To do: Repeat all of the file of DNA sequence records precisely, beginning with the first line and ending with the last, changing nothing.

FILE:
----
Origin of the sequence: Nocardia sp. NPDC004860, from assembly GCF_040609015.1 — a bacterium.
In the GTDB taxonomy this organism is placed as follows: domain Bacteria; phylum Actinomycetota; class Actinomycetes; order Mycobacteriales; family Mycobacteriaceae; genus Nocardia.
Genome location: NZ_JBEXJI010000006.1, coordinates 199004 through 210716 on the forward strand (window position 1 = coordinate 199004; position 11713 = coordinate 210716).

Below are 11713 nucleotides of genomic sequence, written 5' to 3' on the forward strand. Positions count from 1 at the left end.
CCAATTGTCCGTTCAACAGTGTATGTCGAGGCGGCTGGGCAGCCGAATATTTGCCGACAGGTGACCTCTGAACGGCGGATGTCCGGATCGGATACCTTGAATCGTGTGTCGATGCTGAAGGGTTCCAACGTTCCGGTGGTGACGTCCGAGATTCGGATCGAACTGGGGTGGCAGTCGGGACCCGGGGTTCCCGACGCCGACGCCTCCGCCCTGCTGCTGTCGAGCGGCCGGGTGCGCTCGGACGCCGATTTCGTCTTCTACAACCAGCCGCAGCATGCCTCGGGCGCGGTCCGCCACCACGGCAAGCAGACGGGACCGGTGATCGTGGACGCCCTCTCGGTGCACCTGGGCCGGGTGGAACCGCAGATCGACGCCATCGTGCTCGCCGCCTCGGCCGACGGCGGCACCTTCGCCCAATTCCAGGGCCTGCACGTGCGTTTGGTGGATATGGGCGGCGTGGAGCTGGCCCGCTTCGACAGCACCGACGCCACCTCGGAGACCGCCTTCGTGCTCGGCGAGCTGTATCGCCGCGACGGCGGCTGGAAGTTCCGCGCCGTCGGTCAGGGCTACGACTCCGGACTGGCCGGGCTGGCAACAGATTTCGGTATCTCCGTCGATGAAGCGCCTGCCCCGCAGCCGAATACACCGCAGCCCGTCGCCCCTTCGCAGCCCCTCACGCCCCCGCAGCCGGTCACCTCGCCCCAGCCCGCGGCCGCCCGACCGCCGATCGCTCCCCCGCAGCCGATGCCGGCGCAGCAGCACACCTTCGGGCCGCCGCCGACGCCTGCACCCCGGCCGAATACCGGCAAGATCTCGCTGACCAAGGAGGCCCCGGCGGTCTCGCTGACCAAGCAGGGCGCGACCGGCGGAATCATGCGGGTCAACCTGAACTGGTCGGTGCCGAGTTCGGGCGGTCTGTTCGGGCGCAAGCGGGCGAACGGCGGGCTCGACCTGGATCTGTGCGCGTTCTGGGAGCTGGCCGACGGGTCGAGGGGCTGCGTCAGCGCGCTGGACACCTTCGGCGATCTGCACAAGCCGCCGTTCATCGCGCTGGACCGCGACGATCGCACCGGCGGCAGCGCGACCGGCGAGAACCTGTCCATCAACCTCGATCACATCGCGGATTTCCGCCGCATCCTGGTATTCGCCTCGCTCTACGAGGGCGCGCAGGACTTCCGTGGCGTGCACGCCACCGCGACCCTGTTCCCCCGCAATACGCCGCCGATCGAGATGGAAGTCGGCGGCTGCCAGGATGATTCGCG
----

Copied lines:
Origin of the sequence: Nocardia sp. NPDC004860, from assembly GCF_040609015.1 — a bacterium.
In the GTDB taxonomy this organism is placed as follows: domain Bacteria; phylum Actinomycetota; class Actinomycetes; order Mycobacteriales; family Mycobacteriaceae; genus Nocardia.
Genome location: NZ_JBEXJI010000006.1, coordinates 199004 through 210716 on the forward strand (window position 1 = coordinate 199004; position 11713 = coordinate 210716).

Below are 11713 nucleotides of genomic sequence, written 5' to 3' on the forward strand. Positions count from 1 at the left end.
CCAATTGTCCGTTCAACAGTGTATGTCGAGGCGGCTGGGCAGCCGAATATTTGCCGACAGGTGACCTCTGAACGGCGGATGTCCGGATCGGATACCTTGAATCGTGTGTCGATGCTGAAGGGTTCCAACGTTCCGGTGGTGACGTCCGAGATTCGGATCGAACTGGGGTGGCAGTCGGGACCCGGGGTTCCCGACGCCGACGCCTCCGCCCTGCTGCTGTCGAGCGGCCGGGTGCGCTCGGACGCCGATTTCGTCTTCTACAACCAGCCGCAGCATGCCTCGGGCGCGGTCCGCCACCACGGCAAGCAGACGGGACCGGTGATCGTGGACGCCCTCTCGGTGCACCTGGGCCGGGTGGAACCGCAGATCGACGCCATCGTGCTCGCCGCCTCGGCCGACGGCGGCACCTTCGCCCAATTCCAGGGCCTGCACGTGCGTTTGGTGGATATGGGCGGCGTGGAGCTGGCCCGCTTCGACAGCACCGACGCCACCTCGGAGACCGCCTTCGTGCTCGGCGAGCTGTATCGCCGCGACGGCGGCTGGAAGTTCCGCGCCGTCGGTCAGGGCTACGACTCCGGACTGGCCGGGCTGGCAACAGATTTCGGTATCTCCGTCGATGAAGCGCCTGCCCCGCAGCCGAATACACCGCAGCCCGTCGCCCCTTCGCAGCCCCTCACGCCCCCGCAGCCGGTCACCTCGCCCCAGCCCGCGGCCGCCCGACCGCCGATCGCTCCCCCGCAGCCGATGCCGGCGCAGCAGCACACCTTCGGGCCGCCGCCGACGCCTGCACCCCGGCCGAATACCGGCAAGATCTCGCTGACCAAGGAGGCCCCGGCGGTCTCGCTGACCAAGCAGGGCGCGACCGGCGGAATCATGCGGGTCAACCTGAACTGGTCGGTGCCGAGTTCGGGCGGTCTGTTCGGGCGCAAGCGGGCGAACGGCGGGCTCGACCTGGATCTGTGCGCGTTCTGGGAGCTGGCCGACGGGTCGAGGGGCTGCGTCAGCGCGCTGGACACCTTCGGCGATCTGCACAAGCCGCCGTTCATCGCGCTGGACCGCGACGATCGCACCGGCGGCAGCGCGACCGGCGAGAACCTGTCCATCAACCTCGATCACATCGCGGATTTCCGCCGCATCCTGGTATTCGCCTCGCTCTACGAGGGCGCGCAGGACTTCCGTGGCGTGCACGCCACCGCGACCCTGTTCCCCCGCAATACGCCGCCGATCGAGATGGAAGTCGGCGGCTGCCAGGATGATTCGCG